|Reserved public IP addresses||20||contact support|
|Public VIP per deployment (cloud service)||5||contact support|
|Private VIP (ILB) per deployment (cloud service)||1||1|
Make sure you read the full set of limits for Networking in Azure.
In most cases, public IP addresses are free. There is a nominal charge to use additional and/or static public IP addresses. Make sure you understand the pricing structure for public IPs.
Differences between Resource Manager and classic deployments
Below is a comparison of IP addressing features in Resource Manager and the classic deployment model.
|Public IP Address||VM||Referred to as an ILPIP (dynamic only)||Referred to as a public IP (dynamic or static)|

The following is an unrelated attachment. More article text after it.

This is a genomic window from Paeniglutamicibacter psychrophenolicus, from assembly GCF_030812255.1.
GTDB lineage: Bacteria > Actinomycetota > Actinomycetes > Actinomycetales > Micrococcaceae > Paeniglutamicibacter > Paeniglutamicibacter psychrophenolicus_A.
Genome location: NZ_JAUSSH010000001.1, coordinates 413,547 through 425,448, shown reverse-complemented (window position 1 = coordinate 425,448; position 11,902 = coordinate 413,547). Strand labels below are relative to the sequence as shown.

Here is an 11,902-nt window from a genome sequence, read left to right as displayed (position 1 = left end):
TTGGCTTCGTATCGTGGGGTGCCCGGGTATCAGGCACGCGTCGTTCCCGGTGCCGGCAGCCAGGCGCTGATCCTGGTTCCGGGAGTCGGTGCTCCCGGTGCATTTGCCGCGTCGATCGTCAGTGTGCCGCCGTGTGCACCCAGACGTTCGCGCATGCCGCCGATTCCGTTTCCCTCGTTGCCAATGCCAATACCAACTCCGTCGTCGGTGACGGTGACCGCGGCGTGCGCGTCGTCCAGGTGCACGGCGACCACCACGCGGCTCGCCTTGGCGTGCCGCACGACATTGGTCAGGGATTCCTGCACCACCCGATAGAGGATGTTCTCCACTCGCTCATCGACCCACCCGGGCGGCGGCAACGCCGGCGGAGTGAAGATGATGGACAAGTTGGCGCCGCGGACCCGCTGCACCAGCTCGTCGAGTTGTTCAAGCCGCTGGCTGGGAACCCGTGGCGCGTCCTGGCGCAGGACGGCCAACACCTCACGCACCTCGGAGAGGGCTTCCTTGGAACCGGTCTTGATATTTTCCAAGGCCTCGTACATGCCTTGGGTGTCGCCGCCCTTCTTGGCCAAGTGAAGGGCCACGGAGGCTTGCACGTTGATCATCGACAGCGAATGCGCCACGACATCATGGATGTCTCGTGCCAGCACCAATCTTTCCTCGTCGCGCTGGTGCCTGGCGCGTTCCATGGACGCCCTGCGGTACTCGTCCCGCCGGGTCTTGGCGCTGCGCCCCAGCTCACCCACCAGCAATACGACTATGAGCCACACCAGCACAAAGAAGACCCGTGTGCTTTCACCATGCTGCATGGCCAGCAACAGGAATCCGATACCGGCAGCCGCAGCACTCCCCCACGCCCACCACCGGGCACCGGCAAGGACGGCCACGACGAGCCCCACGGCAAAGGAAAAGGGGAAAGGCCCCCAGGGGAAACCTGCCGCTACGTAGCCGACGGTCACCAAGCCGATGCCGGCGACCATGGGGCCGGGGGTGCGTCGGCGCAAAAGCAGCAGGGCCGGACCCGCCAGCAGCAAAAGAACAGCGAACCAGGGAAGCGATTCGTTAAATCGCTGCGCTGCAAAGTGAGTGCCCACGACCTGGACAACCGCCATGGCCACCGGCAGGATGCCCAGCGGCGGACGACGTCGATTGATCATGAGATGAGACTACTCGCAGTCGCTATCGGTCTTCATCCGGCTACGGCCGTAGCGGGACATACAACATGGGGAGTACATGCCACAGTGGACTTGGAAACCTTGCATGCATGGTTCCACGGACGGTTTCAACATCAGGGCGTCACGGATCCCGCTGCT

|Assigned to an IaaS VM or a PaaS role instance||Associated to the VM's NIC|
|Internet facing load balancer||Referred to as VIP (dynamic) or Reserved IP (static)||Referred to as a public IP (dynamic or static)|
|Assigned to a cloud service||Associated to the load balancer's front end config|
|Private IP Address||VM||Referred to as a DIP||Referred to as a private IP address|
|Assigned to an IaaS VM or a PaaS role instance||Assigned to the VM's NIC|
|Internal load balancer (ILB)||Assigned to the ILB (dynamic or static)||Assigned to the ILB's front end configuration (dynamic or static)|
- Deploy a VM with a static private IP address using the Azure portal.